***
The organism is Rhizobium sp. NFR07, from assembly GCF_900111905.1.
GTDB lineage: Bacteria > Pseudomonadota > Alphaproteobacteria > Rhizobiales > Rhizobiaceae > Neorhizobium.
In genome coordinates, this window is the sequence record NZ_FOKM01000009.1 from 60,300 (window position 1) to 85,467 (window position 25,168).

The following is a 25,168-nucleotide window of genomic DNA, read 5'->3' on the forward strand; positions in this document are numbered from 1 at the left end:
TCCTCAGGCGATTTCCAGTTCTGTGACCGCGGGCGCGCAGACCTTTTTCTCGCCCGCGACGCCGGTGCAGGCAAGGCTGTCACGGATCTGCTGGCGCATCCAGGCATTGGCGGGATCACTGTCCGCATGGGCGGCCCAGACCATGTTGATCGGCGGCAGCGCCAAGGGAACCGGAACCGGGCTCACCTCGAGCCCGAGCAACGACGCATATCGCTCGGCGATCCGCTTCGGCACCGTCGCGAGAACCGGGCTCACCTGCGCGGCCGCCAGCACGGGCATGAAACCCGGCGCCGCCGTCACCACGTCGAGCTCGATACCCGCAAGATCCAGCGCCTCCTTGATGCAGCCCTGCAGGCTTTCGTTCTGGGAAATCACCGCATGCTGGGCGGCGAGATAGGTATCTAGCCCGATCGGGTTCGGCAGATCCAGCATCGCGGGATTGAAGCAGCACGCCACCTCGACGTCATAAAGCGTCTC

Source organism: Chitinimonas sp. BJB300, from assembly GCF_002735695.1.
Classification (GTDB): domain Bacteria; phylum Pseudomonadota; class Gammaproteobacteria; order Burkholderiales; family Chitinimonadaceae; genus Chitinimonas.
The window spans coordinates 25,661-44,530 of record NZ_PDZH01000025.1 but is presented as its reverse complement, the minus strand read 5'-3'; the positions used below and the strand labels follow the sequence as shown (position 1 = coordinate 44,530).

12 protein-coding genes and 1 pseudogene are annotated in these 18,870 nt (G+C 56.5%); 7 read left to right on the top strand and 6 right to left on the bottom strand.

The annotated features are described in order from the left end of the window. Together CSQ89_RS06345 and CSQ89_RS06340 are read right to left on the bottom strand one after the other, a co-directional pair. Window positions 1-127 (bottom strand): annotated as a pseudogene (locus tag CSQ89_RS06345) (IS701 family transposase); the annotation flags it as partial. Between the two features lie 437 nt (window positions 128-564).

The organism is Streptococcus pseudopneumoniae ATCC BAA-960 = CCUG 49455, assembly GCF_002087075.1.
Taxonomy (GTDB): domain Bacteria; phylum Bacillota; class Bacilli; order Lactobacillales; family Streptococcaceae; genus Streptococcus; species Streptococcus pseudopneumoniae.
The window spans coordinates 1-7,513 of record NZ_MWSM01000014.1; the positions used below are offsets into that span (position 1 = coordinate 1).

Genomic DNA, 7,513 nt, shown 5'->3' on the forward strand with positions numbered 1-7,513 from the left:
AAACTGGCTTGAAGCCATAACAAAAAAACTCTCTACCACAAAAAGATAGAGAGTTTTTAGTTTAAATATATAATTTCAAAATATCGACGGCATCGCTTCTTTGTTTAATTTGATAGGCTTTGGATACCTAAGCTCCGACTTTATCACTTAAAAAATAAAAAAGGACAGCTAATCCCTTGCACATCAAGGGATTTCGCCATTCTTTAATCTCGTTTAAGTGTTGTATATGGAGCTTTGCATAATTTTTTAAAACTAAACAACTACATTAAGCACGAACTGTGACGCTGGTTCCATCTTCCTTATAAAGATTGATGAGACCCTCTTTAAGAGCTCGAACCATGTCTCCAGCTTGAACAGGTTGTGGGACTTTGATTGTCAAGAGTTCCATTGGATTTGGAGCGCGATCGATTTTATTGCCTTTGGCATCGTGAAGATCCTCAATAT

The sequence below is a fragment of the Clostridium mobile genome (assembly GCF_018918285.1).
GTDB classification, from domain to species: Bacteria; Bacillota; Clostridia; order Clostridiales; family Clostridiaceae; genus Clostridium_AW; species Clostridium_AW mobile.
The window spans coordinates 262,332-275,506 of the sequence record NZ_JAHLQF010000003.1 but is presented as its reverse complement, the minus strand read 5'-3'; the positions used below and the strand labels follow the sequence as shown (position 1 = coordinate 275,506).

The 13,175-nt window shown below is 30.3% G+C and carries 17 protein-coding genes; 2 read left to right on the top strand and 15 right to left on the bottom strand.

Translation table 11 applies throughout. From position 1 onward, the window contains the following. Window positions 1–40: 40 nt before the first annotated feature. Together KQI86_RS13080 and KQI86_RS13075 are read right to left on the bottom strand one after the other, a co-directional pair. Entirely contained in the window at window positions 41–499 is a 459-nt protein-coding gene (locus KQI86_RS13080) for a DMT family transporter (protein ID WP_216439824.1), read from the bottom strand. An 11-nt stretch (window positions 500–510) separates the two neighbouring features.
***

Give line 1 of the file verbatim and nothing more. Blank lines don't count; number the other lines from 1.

The organism is Rhizobium sp. NFR07, from assembly GCF_900111905.1.